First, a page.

Like Anthony Bourdain is obsessed with pork, I get down-right oogley over soups. Clear/brothy soups, thick/creamy soups, seafood, chicken, vegetable, with rice, with noodles, broth all by its lonesome. I don't discriminate. It's all good. No, it's great.
I love it. I want it. I need it. I don't give a rat's left butt cheek that it's 90 degrees out. Give it to me and no one gets hurt.
|It's pretty ridiculous how many pictures I have with soup. Like more than with some family members.|
My love for soups is both inexplicable and something I can describe in painfully great detail.
For instance, I love the way clear broth tastes "clean." Like the Food Gods magically extracted the essence of a chicken, piece of beef or fish, mixed it in warm water and sprinkled glittery dots of animal fat on the top for bitty flavor boosts. I love its ability to give you that savory satisfaction all while remaining light and fresh. And, when perfectly cooked rice or noodles, meat and leafy greens are in the mix, you get a theme park of textures. Plus, the soup adopts an entirely new character. The same but different. Like if an already amazing friend studied abroad for a year and came back all spicy and cultured. Weird analogy, but I think it works.
(FYI, don't get my friend Amanda and I started about this new "bone broth movement." You'll see it in places like trendy grocery stores and on TV. Don't get sucked into that Columbus-y silliness folks. Typical, take-something-that's-been-done-forever-by-other-people-and-sell-it-yourself-to-make-it-trendy crap going on. How else do you make proper broth, I want to know? With bones! Yes, my grandma made soup by going to the butcher, asking for cheap bones and boiling the living daylights out of them. "Bone broth" shouldn't be sold like a cold-pressed juice for goodness sake! Okay, I'm done here. This was supposed to be a quick aside. See! I told you not to get me started. Read more.)
But, why soup? I can describe any food. A haiku about fried chicken. A sonnet about burritos. But, soup...
Maybe it's because it reminds me of growing up. As a single parent working two full-time jobs, my mom didn't have a lot of time to cook. So, she threw a bunch of bones and meat into a crock pot to make broth. Then throughout the week, we'd throw in veggies and meat that would cook in minutes and voila, a meal!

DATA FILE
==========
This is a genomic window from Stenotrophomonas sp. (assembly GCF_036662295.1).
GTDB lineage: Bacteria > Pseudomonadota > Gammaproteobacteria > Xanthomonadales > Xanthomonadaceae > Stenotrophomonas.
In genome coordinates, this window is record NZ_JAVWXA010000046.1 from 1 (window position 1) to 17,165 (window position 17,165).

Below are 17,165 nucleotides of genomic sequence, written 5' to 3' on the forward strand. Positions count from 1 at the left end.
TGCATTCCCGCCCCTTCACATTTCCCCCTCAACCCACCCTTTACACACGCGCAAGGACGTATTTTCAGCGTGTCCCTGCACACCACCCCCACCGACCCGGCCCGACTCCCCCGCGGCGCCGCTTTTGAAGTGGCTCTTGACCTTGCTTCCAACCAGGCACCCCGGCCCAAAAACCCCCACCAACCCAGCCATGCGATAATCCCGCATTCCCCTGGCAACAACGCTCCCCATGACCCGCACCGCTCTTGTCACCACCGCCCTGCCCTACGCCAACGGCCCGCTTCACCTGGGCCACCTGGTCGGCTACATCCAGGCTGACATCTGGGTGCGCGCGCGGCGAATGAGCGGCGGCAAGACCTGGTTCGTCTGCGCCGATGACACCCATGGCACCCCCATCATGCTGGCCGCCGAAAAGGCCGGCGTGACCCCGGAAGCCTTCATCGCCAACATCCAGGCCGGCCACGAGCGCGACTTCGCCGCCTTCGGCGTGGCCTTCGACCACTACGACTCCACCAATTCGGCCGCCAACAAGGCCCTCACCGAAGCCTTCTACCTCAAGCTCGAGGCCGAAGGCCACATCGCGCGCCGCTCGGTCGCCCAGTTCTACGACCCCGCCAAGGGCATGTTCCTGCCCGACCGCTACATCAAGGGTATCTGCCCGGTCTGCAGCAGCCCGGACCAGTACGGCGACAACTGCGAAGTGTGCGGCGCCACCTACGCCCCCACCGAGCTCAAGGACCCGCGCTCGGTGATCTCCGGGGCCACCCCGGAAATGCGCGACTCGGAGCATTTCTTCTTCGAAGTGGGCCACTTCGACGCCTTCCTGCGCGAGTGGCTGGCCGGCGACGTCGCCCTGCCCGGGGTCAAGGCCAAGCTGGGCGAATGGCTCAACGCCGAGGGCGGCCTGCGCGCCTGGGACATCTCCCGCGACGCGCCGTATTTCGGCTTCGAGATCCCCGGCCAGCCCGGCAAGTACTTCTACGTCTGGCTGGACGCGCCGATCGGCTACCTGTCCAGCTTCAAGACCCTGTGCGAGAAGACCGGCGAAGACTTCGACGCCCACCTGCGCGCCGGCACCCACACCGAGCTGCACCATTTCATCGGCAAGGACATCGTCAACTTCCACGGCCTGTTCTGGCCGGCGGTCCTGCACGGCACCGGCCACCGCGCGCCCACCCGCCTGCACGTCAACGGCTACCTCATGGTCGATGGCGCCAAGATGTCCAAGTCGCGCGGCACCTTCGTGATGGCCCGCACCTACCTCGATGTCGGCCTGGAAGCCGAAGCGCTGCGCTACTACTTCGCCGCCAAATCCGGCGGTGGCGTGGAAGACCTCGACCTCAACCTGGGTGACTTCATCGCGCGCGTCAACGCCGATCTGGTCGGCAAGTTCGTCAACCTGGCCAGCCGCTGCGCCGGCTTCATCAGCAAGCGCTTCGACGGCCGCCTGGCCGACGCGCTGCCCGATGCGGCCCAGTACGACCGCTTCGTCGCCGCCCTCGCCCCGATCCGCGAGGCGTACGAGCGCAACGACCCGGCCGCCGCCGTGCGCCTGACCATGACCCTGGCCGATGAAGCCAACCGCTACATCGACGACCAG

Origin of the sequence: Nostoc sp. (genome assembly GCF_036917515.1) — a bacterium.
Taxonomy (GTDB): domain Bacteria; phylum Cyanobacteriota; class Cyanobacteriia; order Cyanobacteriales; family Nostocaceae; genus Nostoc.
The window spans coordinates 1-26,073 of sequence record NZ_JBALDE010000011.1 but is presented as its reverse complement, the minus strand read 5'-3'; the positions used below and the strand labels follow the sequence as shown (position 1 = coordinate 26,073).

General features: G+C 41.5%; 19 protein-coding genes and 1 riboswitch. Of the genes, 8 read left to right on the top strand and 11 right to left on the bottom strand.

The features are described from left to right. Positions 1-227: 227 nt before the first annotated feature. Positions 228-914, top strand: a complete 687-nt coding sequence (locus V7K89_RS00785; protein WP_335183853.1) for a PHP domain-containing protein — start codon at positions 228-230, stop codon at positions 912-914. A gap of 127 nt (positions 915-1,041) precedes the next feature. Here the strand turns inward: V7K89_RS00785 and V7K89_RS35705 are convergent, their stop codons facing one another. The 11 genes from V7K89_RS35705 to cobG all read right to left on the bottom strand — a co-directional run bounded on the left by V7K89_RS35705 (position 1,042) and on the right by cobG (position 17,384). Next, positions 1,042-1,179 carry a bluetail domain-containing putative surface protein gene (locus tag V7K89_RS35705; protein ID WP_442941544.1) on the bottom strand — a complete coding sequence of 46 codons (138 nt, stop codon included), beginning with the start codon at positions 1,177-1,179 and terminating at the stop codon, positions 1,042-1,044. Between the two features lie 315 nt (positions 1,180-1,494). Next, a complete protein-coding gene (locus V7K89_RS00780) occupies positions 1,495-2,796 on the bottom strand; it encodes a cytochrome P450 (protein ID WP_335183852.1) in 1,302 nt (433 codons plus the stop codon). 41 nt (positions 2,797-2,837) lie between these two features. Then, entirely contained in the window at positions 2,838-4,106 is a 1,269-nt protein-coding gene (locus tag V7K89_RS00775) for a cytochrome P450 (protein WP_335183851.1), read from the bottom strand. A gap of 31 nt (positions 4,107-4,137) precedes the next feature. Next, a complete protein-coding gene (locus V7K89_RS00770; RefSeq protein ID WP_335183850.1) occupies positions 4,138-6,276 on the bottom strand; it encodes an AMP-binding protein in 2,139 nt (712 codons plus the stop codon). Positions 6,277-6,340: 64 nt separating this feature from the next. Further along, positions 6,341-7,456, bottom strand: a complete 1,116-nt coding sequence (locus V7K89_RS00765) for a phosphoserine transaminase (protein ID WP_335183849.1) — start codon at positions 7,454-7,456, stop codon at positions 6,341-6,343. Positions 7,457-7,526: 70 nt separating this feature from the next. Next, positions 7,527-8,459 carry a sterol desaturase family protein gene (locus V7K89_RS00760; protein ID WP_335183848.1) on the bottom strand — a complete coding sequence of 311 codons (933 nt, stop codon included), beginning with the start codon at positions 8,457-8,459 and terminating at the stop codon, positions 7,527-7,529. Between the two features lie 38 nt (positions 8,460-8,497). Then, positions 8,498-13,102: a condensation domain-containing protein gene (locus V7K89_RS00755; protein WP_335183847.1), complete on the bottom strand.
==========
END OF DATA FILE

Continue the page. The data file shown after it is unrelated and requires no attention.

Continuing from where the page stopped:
Then there's my grandma who'd make us drink a whole bowl of Chinese soupy something before we could eat. Believe me, most of the time it was not good, but it was healthy (she claimed...). Three words at which most Chinese kids shudder: bitter melon soup. The horror! It was something my brother and cousin and I tortured through, sometimes making jokes like "I'm going to put as much as I can in my mouth then go to the bathroom and spit it out." We'd try and then see chopsticks come flailing towards our temples followed by angry threats from my grandma I didn't understand. Well, I did. Not the words because I don't know Chinese, but the gist. Something along the lines of "I'm going hit you! When I was your age, I was 90 pounds! Fine, get sick. See if I care!" Oh man, I love my grandma. Isn't she cute and cuddly? (If she knew I wrote this, she'd glare at me with a five pound cleaver in her hand. She was a cook, so she usually had a cleaver handy. Oh, the love.)
Finally, there's college. I lived off soup because I was broke and it was cheap and easy to make. Safe to say, I did not gain the freshman fifteen.
Also safe to say, I have a soft spot for soup. Soupy McSouperson, you've been a good friend. Always there to warm me up, make me laugh, make me cry....what? This is getting weird? Sorry.
Alright, here's the moment of truth. My favorite places to get soup in San Diego.
1. Clam Chowder @ Ironside Fish & Oyster (Little Italy)
3. Wonton Noodle Soup @ Minh Ky Chinese Restaurant (City Heights)- This has egg noodles, ground pork wontons (Chinese meat dumplings), BBQ pork and green onions swimming in a clear broth. To...die...for. Make sure you have the chili oil on hand!
4. Pozole @ where ever you can get it. It's a very traditional Mexican soup made up of tender pork chunks and hominy. Think of menudo but without tripe. Comfort food to the max. The Waterfront Bar and Grill (Little Italy) serves some and it's received good reviews. I've had pozole at random restaurants throughout the county. I love getting it at Northgate Gonzalez Markets (countywide), which is a gem in itself.
5. Soon du boo @ Convoy Tofu House or Grandma's Tofu and BBQ (both in Kearny Mesa).
6. Souplantation (uh...err where)- Don't hate. I'm no food snob. I get my soup where I can get it. I mean, the flavor lacks sometimes, but add a little salt and hot sauce...BAM! The best ten bucks you'll spend on all-you-can-eat soup.
7. Ramen @ Izakaya Masa (Mission Hills) and Santouka (Kearny Mesa).
8. Sinigang - I need help with this one! It's one of my favorite soups of all time. Sour Filipino soup made with either pork or seafood. Problem is, the only time I've had really good sinigang was at someone's house.